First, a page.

As to Alstom, it has been seen at the briefing sessions resulting in being linked to the Siemens bid. However, it has a full order book and has already walked away from a few deals in recent times – NSW regional trains being one of them. 

There is, however, a rumour in the market that the European team will fold in to the Chinese bid. 

That may – of course – may not be the complete line-up of bidders as MyHSR and SG HSR ran no pre-qual process and anyone who wants to bid can do so… so long as they can meet the feisty deadline of 29 June, and there has been talk of a total of 10.

There has been some talk of Spanish HSR player Talgo submitting a bid, but most sources reckon a deal of this scale falls outside its capability and it has not been terribly active outside its home market. It was mentioned early on in the process, but chat on this front seems to have died off. 

The project 

KL-SG HSR will provide an alternative travel option between two of South East Asia’s fastest-growing economies and was mooted in 2010 as part of the Economic Transformation Programme to evolve Malaysia into a high-income nation by 2020.

In summer 2016, an MoU was signed between the two nations and the game was afoot. 

Advisers for the public side - both sides - include:

  • Ernst & Young – financial
  • Ashurst – legal 
  • Mott MacDonald – technical 
  • WSP – technical

Early last year (2017), Jurukur Perunding Services and Teraju Ukur were appointed to carry out ground control point survey works. 

The advisory bean feast continued with the award of public-side design consultancy services to:

  • Systra
  • Jacobs Engineering Services 
  • Ranhill Consulting 
  • HSS Integrated 

The project itself will include 7 stations in Malaysia – Bandar Malaysia, Sepang-Putrajaya, Seremban, Melaka, Muar, Batu Pahat and Iskandar Puteri, before reaching its last destination in Jurong East, Singapore. 
Beyond linking two major financial centres, the procurers want to create a development corridor while also slashing the travel time from KL to Singapore (city centre to city centre) to just 90 minutes, providing a real alternative to flying.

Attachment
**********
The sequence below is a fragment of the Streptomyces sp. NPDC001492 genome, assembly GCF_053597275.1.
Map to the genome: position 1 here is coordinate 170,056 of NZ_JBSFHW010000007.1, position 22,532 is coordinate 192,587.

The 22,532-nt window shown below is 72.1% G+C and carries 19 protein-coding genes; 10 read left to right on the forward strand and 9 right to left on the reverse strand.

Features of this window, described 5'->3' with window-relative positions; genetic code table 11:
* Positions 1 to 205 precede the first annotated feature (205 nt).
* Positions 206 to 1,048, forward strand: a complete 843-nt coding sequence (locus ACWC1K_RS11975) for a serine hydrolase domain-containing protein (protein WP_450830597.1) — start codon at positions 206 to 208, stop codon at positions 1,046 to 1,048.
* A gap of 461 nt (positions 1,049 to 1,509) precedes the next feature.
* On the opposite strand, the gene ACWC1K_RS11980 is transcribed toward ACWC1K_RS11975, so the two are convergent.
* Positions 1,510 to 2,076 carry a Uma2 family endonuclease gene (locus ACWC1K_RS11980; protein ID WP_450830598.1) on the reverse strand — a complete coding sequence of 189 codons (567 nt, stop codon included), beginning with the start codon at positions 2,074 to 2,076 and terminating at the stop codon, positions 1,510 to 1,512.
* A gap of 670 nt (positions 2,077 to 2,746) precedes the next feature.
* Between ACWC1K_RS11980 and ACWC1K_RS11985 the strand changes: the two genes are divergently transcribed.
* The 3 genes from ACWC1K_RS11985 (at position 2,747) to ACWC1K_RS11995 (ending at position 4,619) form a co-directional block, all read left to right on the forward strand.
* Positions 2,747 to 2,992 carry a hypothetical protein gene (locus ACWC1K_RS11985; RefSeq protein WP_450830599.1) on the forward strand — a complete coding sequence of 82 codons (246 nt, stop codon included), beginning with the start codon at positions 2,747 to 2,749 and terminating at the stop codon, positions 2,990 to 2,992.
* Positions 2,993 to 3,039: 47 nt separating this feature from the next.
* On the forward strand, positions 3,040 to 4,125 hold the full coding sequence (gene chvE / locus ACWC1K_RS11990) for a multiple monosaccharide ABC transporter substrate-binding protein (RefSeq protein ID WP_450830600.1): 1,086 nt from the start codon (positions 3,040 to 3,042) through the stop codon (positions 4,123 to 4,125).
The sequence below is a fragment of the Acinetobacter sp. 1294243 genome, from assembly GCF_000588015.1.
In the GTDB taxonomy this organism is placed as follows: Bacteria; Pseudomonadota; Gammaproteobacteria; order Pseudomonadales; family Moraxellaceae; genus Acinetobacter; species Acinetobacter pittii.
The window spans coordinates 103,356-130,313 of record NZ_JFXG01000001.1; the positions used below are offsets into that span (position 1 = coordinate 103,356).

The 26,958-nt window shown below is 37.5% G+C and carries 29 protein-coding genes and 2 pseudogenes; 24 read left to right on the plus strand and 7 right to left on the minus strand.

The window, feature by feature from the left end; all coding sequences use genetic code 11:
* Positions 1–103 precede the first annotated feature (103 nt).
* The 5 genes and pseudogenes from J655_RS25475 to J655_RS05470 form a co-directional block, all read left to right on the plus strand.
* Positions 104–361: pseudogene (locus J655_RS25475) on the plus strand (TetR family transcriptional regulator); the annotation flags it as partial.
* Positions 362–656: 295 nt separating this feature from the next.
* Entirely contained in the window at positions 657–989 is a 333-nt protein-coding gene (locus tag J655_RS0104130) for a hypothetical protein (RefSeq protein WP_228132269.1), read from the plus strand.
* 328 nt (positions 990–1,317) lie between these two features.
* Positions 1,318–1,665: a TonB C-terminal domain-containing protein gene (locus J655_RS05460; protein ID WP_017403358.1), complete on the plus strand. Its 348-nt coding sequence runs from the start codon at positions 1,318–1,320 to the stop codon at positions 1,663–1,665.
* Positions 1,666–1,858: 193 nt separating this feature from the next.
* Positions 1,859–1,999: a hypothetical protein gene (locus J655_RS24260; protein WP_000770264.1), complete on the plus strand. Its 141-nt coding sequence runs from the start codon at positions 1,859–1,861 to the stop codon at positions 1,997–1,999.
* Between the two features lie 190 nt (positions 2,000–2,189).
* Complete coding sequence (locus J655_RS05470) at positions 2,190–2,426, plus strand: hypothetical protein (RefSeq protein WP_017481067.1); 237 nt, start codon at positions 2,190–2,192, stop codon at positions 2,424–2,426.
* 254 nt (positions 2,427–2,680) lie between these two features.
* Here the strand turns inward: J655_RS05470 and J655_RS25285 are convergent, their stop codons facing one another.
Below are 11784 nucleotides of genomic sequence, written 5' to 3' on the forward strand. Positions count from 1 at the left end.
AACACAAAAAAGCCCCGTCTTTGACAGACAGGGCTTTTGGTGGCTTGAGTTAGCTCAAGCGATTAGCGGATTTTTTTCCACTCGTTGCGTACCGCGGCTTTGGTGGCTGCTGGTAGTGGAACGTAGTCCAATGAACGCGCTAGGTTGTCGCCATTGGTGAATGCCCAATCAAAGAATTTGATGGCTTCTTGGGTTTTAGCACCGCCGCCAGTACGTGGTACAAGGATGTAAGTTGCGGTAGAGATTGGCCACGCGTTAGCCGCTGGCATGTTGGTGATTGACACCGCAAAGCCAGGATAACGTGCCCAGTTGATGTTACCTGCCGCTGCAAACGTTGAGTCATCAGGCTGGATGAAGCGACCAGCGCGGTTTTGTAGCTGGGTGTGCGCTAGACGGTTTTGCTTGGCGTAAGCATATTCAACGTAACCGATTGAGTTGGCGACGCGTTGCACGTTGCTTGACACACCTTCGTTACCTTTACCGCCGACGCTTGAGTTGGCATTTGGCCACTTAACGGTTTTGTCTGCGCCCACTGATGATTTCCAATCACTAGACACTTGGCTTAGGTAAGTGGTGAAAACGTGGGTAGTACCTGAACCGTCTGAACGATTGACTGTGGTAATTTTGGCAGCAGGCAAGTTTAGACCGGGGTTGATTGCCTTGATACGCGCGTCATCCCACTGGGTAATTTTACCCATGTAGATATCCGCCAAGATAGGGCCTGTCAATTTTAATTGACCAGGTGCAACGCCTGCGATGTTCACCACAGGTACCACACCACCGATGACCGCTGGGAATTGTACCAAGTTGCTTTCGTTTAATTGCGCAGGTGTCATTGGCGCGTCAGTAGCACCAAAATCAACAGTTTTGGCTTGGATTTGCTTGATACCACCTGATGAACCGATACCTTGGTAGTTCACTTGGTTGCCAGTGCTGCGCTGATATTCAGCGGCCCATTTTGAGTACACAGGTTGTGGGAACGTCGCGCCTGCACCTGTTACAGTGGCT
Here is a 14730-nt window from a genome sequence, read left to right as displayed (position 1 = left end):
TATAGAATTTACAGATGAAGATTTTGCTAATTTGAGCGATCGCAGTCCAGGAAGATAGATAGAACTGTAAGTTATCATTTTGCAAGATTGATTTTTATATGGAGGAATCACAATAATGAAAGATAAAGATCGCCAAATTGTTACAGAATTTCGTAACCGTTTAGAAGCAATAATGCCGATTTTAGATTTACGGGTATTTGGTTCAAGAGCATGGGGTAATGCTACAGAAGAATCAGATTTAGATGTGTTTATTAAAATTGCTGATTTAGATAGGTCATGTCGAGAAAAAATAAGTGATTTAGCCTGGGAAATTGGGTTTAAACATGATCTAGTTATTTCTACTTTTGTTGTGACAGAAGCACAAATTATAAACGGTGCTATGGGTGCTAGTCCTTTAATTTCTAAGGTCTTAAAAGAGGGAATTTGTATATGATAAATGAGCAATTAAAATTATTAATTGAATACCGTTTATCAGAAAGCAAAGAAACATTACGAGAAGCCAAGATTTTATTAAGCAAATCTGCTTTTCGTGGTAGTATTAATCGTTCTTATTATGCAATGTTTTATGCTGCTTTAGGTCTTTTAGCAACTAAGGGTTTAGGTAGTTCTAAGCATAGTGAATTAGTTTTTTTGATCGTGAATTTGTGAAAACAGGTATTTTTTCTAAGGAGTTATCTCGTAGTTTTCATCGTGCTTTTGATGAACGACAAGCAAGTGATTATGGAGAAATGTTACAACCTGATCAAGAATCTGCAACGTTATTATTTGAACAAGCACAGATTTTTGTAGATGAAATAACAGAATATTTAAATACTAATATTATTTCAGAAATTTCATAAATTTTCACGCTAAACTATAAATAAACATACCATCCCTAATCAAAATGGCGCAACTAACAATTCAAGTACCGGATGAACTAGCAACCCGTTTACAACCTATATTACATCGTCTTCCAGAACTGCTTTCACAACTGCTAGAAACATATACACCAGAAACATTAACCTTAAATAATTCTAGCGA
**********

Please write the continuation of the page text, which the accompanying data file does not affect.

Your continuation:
Crystal ball gazing 

The all-essential political will is in place to drive this project to conclusion and nobody seems to be in any doubt that the HSR will be delivered. The tight timeframe is something of a concern, of course, but the quality of the bidders – the ones we know about – lends a huge amount of confidence. 

However, with such lively competition on a project that’s when we see tend to people do stupid things… and this project is shaping up exactly that way.

If China wins the deal, you can be sure of one thing – it will be delivered on time. As part of the Belt & Road initiative, it will have the full might of the Chinese government (not to mention the banking system) behind it. 

Meanwhile, the Japanese will be playing the safety card with their enviable reputation for excellence in this space. It has long led the field in this sector and would without question provide an HSR both nations will be proud of. It comes with the JBIC cheque book which – while it’s not quite the bottomless pit that it used to be – is still a force to be reckoned with. 

The South Korean team is well placed to win and might provide a safe third option to keep both procuring parties happy on the political front. Their technology is highly credible, based as it is on Alstom. Added to which Kexim has a fair bit of clout behind it.

And then there’s the European team… well, nobody really expects it to win even though it’s more than qualified to deliver and operate an outstanding service. However, sources on the ground suggest that the most likely eventuality is that it will be folded in with another bid. 

“There is a clash of the titans looming,” says one source on the ground. “The Japanese, Koreans and Chinese are going all-out to win this.”

With there having been no pre-qual process, it’s not impossible there are a handful more bids out there, and the procurers told local media mid-2017 that they expected as many as 10 to compete.

Politics will come into play in a massive way on this project with Malaysia – which has received massive support from China in recent years – loath to see SG-KL HSR awarded to any other bid team that the Chinese one. 

Singapore, on the other hand, has had a less comfortable relationship with China. It has clashed with the nation over Taiwan and is involved with disputes over South Sea China islands. 

Given that 90% of the route runs through Malaysia, it is not out of the question that we could end up with a Channel Tunnel situation – two solutions meeting in the (not) middle… but will that be negotiated and approved in time for the 2026 deadline?

It’s an awesome project and one that will likely win and award from IJGlobal once it has reached financial close. 
Until then, we shall be encouraging people to break the Official Secrets Act and reveal all… to the chagrin of the procurers.